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Portfolio > Mutual Funds > Target Date Funds

Target Date Funds Fail to Live Up to Expectations: Report

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Target date funds, which have become default investments for defined contribution retirement plans, accounting for one-quarter of their total assets and 40% of new contributions, may not deserve their growing popularity.

A new report from Alight Solutions, a recordkeeper for 401(k) plans, found that plan participants investing in TDFs exclusively or partially save less than participants who don’t invest in TDFs because they contribute less.

On average, participants who invest exclusively in TDFs contribute 2.2 percentage points less than other investors: 6.2% versus 8.4%, according to the Alight Solutions report, which is based on the behavior of approximately 2.5 million TDF investors as of Jan. 1, 2019. Total assets of TDFs were $1.10 trillion at year-end 2018 with DC funds accounting for two-thirds of those assets, according to ICI and Morningstar.

“Target date funds are better than money market and stable value as default investments [which had prevailed previously] but they may not be the perfect investment,” says Rob Austin, Vice president and head of research at Alight, which was spun off from Aon Hewitt in 2017 sale to the Blackstone Group.

The study isolated  the two variables that were thought to be the reasons behind the lower contributions by TDF investors — more younger investors who tend to save less than older investors and more auto-enrolled investors who tend to remain at the usually low preset contribution rate. “But even when those variables were taken out of the equation people were still saving less,” says Austin.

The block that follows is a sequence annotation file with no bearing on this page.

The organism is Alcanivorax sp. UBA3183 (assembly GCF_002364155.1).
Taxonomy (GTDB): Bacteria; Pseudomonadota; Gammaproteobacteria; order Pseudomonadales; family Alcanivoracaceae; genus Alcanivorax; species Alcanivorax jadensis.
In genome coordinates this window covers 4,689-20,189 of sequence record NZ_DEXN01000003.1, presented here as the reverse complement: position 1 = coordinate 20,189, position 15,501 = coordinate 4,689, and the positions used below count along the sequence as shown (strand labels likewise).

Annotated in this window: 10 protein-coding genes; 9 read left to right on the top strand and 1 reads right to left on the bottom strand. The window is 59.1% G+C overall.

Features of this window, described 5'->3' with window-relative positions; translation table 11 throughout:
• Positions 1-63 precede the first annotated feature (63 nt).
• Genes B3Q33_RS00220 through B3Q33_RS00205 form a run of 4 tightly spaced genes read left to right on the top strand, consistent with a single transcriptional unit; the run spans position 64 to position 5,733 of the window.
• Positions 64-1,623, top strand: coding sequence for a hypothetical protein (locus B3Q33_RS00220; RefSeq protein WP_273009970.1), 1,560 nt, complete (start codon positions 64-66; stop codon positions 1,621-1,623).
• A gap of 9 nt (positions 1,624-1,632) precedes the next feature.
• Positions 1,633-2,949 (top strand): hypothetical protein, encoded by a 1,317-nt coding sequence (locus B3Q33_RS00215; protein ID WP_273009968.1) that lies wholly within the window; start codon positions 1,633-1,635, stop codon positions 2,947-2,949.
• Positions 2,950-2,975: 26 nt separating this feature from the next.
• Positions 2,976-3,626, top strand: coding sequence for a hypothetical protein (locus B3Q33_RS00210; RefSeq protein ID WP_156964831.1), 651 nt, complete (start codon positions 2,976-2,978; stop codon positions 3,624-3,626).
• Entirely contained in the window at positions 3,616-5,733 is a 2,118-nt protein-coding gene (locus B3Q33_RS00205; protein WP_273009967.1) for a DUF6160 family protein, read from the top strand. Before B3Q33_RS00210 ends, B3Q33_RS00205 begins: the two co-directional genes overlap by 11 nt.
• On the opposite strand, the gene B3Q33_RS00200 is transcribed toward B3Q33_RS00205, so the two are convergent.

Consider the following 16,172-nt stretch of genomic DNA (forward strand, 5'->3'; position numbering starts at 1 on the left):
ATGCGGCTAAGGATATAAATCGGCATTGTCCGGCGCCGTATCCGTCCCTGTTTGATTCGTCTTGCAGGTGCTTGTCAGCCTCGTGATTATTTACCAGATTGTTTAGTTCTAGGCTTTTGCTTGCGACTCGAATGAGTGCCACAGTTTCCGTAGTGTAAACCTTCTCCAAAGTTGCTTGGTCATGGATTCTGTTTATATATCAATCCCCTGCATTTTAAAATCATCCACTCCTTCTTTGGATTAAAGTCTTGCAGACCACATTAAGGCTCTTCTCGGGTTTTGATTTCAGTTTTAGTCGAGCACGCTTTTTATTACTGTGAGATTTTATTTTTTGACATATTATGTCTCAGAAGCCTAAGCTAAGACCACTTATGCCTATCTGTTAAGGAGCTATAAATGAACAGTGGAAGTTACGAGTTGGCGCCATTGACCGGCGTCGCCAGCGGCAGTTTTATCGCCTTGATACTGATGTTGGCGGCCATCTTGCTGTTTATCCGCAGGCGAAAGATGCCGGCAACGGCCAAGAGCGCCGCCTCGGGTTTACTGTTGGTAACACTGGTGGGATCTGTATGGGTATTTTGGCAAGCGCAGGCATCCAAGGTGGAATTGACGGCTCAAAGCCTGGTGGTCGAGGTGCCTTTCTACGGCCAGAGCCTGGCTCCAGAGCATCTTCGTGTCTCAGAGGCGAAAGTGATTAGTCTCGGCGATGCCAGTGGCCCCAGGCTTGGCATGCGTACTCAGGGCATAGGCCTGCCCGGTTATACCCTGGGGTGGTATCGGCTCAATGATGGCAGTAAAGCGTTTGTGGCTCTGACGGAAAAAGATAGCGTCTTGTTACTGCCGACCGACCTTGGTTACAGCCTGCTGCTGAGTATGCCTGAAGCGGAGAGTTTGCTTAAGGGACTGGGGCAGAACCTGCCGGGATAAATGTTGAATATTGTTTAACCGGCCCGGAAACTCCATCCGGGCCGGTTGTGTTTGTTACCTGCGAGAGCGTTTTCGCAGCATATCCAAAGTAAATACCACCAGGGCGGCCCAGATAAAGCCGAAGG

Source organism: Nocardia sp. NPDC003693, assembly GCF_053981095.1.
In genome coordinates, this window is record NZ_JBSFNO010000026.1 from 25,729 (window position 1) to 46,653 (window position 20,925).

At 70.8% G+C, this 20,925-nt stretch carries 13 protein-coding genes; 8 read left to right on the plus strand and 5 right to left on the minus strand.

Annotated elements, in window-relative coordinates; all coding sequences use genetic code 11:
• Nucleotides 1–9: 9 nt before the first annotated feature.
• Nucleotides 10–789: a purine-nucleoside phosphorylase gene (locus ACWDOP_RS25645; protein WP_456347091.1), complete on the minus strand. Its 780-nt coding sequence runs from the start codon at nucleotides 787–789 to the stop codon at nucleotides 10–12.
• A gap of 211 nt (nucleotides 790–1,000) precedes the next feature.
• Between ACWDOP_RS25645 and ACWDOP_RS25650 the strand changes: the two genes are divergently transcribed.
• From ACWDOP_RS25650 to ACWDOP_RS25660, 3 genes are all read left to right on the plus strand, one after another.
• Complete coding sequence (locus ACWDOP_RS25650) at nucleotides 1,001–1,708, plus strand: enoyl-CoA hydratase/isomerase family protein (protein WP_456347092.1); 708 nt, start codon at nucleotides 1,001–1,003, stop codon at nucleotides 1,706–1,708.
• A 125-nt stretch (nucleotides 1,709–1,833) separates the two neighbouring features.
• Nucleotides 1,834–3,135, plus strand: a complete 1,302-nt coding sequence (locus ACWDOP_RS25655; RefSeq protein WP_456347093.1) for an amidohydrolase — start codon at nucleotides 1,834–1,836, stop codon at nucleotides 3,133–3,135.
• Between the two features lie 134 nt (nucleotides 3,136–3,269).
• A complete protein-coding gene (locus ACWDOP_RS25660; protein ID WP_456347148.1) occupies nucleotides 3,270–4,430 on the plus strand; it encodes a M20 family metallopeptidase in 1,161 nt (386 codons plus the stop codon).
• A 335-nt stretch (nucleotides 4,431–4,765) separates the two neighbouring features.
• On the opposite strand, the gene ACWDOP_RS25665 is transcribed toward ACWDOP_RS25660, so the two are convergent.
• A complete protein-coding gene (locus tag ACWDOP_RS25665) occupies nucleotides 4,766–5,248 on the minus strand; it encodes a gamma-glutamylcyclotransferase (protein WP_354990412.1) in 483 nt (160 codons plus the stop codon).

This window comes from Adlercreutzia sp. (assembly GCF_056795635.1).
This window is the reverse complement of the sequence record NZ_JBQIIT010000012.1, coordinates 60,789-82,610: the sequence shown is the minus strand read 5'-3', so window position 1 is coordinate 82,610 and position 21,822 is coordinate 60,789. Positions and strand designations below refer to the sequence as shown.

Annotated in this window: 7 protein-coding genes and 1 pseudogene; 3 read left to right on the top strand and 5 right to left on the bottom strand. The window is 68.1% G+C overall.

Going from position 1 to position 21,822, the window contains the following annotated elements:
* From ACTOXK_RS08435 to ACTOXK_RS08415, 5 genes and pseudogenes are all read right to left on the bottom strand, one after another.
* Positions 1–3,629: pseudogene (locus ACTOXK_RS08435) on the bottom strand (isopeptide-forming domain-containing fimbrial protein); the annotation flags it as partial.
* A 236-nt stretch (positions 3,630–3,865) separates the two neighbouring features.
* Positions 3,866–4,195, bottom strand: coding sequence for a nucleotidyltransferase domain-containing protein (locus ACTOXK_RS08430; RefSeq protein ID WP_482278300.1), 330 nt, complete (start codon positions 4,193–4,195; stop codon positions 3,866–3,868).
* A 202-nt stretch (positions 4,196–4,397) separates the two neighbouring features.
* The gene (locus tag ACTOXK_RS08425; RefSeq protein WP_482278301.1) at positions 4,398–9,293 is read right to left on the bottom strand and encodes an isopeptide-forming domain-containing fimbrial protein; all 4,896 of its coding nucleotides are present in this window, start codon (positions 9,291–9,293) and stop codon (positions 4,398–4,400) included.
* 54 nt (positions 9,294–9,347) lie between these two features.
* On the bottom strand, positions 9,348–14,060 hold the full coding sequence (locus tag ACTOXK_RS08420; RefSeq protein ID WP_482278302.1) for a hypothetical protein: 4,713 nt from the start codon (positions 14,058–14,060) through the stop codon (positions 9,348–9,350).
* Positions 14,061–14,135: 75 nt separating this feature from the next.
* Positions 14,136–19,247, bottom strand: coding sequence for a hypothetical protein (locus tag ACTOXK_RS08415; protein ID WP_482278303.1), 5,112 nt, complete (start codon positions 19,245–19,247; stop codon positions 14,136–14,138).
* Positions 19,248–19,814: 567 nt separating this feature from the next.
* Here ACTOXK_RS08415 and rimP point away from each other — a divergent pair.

“There is something inherent in TDFs that has people using them saving less … But whether there’s a flaw in the people or product, we don’t know,” says Austin. He couldn’t identify that inherent factor and suggested instead further study of TDFs and their contribution rates. In addition, Austin suggested that TDFs become more sophisticated, adding variables beyond age to set allocations.

Now TDFs operate as if “everyone in the same age bracket has same investment outlook, attitudes and needs. Maybe that’s painting with too broad a brush,” says Austin. He suggested that funds consider asking whether participants have a spouse or a pension or other assets outside their 401(k) or about how long they’ve been with a particular company. “I would like to see more evolution in TDFs, than just birthdate, not complete overhaul but more innovation in the TDF space.”

The Alight Solutions study also found other unexpected results among investors using TDFs:

  • Many participants investing in TDFs don’t remain invested in them for very long. Almost half of those fully invested in TDFs switched out within 10 years, and almost one-quarter left within five years.
  • Among those who stopped using TDFs altogether, many chose extreme changes in asset allocations — 46% chose to invest exclusively in equities while 14% chose only fixed income.
  • Ten percent of TDF investors invest in multiple TDFs.
  • Many plan participants invest in a combination of one or more TDFs plus other investment funds when they are available, which is not the intended use of these funds.

TDFs are intended to be standalone, diversified investments for plan participants who don’t want to choose their own asset allocations and funds.

— Check out How to Stop 401(k) Participants From Taking the Money and Running on ThinkAdvisor.


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